The Toronto Stock Exchange's Board of Governors fined the company $5,000 and demanded that Posluns resign quietly or have his trading privileges revoked publicly. Posluns refused, arguing that he was being made a scapegoat because he was Jewish. He sued the TSE for $2-million and took his fight all the way to the Supreme Court of Canada, which ruled against him seven years later in 1968.
His son David remembers those years with admiration. "To him it was a matter of principle and he was a principled person. ... He didn't like being backed into a corner, notwithstanding the fact that he was dealing with the Canadian establishment."
Kicked off the stock exchange, Posluns joined his brothers in their clothes manufacturing business and became interested in real estate. When he tried to buy the art deco headquarters of his grandfather's old rival, Tip Top Tailors, he met with resistance from the Dunkleman family, who wanted to sell their entire business. His accountant put Posluns in touch with Winnipegger Jimmy Kay, who wanted to buy the failing clothing business but not the real estate. After a lengthy meeting, the two men created Dylex, an acronym for "Damn Your Lousy Excuses," that absorbed the Posluns company and Kay's Fairweather stores.
While the partnership would end in acrimony decades later, the pair were well suited to turn Tip Top around. Within a year, clothing sales at the chain's 52 menswear stores had risen to $37-million.
In 1968, Posluns asked Harry Rosen to drop by the Tip Top factory to assess a new designer's work.
Retired but still a consultant for the upscale stores that bear his name, Rosen says, "That led to further discussions and culminated in my joining them. They bought my business outright. I was the first acquisition they made."
Rosen became the model for Dylex's future acquisitions - he supervised the store and advised the partners on a range of practices from design to merchandising. He later returned to manage the Rosen store full-time and eventually bought back a 49-per-cent share. He regained full ownership in 1992.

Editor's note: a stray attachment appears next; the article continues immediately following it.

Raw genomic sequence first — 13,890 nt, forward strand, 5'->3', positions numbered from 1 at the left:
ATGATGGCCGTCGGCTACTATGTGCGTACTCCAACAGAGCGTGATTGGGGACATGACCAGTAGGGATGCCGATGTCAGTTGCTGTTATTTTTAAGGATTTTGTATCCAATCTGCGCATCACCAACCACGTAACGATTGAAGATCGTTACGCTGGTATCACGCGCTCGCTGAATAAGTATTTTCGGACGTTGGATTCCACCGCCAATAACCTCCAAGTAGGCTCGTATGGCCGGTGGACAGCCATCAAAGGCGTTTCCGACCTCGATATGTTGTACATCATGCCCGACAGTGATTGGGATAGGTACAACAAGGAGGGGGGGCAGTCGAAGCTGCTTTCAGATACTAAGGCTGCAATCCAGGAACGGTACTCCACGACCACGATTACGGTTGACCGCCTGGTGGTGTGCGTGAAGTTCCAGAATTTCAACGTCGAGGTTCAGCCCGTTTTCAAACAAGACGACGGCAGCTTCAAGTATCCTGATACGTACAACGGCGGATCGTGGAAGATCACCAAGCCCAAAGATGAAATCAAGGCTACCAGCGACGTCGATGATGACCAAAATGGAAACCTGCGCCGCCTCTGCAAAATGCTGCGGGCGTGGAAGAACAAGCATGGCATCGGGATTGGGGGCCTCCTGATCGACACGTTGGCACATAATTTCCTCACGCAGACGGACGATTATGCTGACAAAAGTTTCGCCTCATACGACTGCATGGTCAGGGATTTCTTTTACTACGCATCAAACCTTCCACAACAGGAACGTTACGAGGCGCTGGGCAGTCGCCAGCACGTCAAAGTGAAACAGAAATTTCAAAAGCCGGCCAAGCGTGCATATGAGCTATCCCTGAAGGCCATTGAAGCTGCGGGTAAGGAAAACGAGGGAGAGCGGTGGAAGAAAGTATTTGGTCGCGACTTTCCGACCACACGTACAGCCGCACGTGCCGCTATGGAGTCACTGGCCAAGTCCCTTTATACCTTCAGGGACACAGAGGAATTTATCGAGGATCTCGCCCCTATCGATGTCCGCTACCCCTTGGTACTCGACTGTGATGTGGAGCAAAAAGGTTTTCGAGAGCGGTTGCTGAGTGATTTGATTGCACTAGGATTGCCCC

Through the 1970s, Dylex bought controlling interests in clothing chains but left the stores in the hands of the entrepreneurs who had been running them. It treated an acquisition's management team as part of the business's assets.
"Wilfred never made an entrepreneur who came into their business feel anything less than independent and free to exercise his creative abilities. Never once did he regiment people to think in a particular corporate style," Rosen recalls.
The flexible management formula worked and money rolled in. By 1980, annual sales rose to $650-million. Five years later, Dylex had 2,700 stores across Canada and the United States. The company had interests in more than a dozen Canadian businesses, both manufacturing and retail. Each store had very specific customer demographics and didn't compete with one another even though they were side by side. Families spent Saturdays wandering from one Dylex store to the next, unaware of the corporate connections between Harry Rosen, Town and Country, Thrifty's and the discounter BiWay.
One of the keys to Dylex's success in the 1960s and 70s was Poslun's understanding of the power of the new suburban shopping mall. In one negotiation, Dylex could hammer out a good price for a dozen different clothing stores in a new development.